When school-based bullying surrounds race, let us call it what it is: racism. To disconnect this specific social evil from our intervention conversations is short-sighted and harmful. Further, racism is a beast which extends far beyond personally mediated conflicts, and well into the fabric of our very society, and the everyday goings-on of life, death, and schooling on the prairies. What of that? What of the fact that BIPOC children and youth face racism daily as an expected element of their educational experience in this country? What system-led proactive measures, interventions, or supports exist to counter this broader, more insidious form of racism?
Not even in our increasingly courageous public conversations around mental health do we dare to sufficiently explore the impacts of racism and colonization on the mental health of BIPOC people and youth specifically, who are almost always over-represented in statistics surrounding these issues. Take the alarming suicide rates in Northern Indigenous communities, for example, where the rate is in some cases nearly three times higher than the national average. Has it crossed nobody’s mind, no psychologist, no psychiatrist or counsellor’s mind that fighting through racialized colonial violence day in and day out and at every turn may have an impact on one’s mental wellbeing? That this may be contributing factor worth further study? Indeed, these connections have been studied and advocated for, though not nearly enough. And without a race and power analysis of the mental health landscape, over-sanitized anti-bullying or suicide awareness efforts of any scope and on the part of any school system will fail to adequately curb adverse mental health impacts among BIPOC youth, as they will fail to address the root problem. Indeed, these efforts are akin to those of a doctor trying to treat a cough that is cancer-related with whatever lozenges may be found amid the lint in their pants pocket, likely offered with some suspicion of hypochondria.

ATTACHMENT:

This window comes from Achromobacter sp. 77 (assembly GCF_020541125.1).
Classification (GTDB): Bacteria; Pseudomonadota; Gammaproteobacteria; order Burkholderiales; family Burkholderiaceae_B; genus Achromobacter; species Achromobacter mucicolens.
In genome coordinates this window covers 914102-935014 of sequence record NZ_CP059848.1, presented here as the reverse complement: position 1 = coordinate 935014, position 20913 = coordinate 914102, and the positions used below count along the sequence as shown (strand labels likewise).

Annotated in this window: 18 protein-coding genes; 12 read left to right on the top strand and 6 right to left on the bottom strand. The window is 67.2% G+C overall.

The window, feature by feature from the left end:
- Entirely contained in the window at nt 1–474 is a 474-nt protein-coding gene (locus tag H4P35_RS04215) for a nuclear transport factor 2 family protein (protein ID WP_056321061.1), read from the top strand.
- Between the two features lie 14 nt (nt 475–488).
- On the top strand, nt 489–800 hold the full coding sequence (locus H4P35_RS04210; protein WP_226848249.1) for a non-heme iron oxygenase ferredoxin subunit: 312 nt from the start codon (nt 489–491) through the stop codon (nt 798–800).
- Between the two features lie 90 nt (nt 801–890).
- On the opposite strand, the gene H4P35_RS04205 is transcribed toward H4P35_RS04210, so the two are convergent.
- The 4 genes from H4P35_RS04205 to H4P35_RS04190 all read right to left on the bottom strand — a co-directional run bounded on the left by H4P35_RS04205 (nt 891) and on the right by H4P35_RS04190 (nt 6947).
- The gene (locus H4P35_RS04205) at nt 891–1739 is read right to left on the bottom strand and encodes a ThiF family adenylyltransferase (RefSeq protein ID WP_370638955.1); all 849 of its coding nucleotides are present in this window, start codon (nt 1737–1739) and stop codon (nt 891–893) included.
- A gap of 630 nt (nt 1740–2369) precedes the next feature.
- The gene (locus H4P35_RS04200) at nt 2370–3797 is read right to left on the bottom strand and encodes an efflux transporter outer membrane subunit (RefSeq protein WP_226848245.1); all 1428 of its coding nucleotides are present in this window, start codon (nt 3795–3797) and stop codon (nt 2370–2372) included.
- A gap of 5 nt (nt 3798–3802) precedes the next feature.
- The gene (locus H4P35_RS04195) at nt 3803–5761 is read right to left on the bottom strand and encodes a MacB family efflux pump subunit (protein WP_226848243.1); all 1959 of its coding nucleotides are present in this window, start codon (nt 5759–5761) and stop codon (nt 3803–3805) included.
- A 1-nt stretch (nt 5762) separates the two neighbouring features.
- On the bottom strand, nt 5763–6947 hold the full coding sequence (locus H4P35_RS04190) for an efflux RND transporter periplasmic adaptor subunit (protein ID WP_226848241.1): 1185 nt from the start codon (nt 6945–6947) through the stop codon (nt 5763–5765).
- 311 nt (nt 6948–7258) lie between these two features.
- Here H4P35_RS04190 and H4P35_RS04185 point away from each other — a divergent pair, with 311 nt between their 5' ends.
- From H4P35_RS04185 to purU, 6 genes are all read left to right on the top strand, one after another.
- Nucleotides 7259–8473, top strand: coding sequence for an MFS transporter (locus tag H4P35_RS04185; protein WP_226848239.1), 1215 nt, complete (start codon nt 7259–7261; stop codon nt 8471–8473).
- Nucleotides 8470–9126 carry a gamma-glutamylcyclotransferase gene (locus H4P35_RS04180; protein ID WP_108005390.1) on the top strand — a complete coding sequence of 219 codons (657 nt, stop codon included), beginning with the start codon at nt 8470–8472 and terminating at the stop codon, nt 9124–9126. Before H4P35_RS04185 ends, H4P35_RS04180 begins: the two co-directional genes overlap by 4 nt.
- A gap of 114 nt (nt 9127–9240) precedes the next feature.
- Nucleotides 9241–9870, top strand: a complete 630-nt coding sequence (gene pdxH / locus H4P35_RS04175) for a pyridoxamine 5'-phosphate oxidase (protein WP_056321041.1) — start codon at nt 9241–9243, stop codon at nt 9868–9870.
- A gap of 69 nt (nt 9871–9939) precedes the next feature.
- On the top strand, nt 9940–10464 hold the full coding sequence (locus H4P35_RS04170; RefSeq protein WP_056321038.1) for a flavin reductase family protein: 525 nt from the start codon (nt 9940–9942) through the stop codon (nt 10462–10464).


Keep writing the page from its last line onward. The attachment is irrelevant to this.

Although BIPOC people have grown accustomed to such gaslighting, we are far from comfortable with it.
Looking at the status quo in education so far, almost every school district in the country is likely to have an anti-bullying policy. Very few, at least on the prairies, are likely to have an anti-racism policy, let alone an anti-racism advisor, someone with the tools to help students and teachers and administrators learn about, understand, and confront the ever-present and ever-suffocating force of racism that pervades school culture. Often, school districts will sooner rely on professional learning for educators that focuses on the disturbingly lauded “resilience” of BIPOC youth, rather than find the bravery to look in the mirror at why such resilience has become necessary in the first place. I’d say it is incumbent upon school systems to begin this much needed process of self-reflection. Defensible interpretations of provincial Human Rights Code legislation posit that negligence on the part of school officials to address, if not enact preventative and proactive measures to combat racism, may establish grounds for legal ramifications. Employment Act legislation similarly protects employees, i.e. educators, from race-based harassment at work. And I encourage any and all victims of negligence in this regard to pursue such legal avenues with the greatest of resolve and ambition.